I like theory too much. But hey, it’s what helps me think about problems. This simple feedback loop has proven its worth to me time and again. It’s inspired by the classic OODA Loop and is really just a simplified version of that concept, applied specifically to creating a software product development team.
There are three stages:
- We start with ideas about what our product could be.
- We’re a software company, so what we do everyday is turn ideas into code.
- Hopefully, we find out what happened when people use that code, creating data.
Giving rise to three verbs:
- Implement (programming!) where we turn ideas into code the best way possible.
- Measure what happened, as quickly as possible.
- Learn from the data, letting it influence our ideas for the next iteration through the loop
So far, it’s all obvious. What helped me is the insight from the Theory of Constraints that in a dynamic system anything that optimizes the sub-parts tends to sub-optimize the whole. Which is a fancy way of saying: focus on total time through the loop, not on the time of any individual activity.
Optimize speed through the whole loop. This sometimes steps on the favored opinions of functional specialists in any organization.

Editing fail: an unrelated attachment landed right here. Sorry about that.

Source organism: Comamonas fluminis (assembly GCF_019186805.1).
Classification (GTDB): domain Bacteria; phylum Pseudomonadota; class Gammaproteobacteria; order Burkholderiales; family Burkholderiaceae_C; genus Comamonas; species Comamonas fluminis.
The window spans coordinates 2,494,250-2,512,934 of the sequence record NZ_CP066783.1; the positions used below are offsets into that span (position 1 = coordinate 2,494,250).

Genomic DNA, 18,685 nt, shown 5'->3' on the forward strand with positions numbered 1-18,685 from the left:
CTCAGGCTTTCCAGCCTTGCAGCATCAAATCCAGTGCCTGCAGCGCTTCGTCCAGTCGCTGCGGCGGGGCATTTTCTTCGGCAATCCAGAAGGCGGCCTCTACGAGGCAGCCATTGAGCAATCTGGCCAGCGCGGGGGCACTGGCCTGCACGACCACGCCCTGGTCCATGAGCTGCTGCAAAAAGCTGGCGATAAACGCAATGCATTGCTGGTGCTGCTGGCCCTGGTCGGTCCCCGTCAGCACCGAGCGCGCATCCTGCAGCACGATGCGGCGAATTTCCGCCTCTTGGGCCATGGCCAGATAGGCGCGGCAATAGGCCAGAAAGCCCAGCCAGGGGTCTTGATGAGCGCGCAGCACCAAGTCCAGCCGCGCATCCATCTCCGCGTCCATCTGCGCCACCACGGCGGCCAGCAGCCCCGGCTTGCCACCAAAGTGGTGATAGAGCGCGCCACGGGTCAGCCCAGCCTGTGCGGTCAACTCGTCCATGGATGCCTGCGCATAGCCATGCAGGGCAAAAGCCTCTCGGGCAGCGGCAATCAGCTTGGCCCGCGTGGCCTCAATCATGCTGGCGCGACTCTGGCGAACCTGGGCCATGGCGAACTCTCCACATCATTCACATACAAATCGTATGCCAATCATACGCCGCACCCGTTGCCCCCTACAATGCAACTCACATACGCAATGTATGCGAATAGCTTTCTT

My personal favorite: “Code without data collection? Faster but…” Ever heard a programmer argue for ripping out all that pesky data monitoring code? It’s slowing down the system, wasting resources, creating ugly code and uglier scaling problems. If we just stopped measuring, we could write code a hell of a lot faster.
If you have worked with a Professional Data Warehouse Expert, you might have seen: “Measure 10000 things? Comprehensive but…” No human being can learn from 10,000 graphs. It’s overwhelming. To turn data into learning, you have to focus on the few key pieces of data the everyone agrees are important. And you have to get the decision makers and implementers to look at (and believe!) the data on a regular basis.
How about documentation that nobody reads? Reports that go unnoticed? Alerts that go off so often that they get ignored? Split-test experiments that go on forever? All of these are true waste, and they generally happen because somebody is optimizing for their particular part of the puzzle, not for the team as a whole.
A version of this post originally appeared on Eric Ries’s website.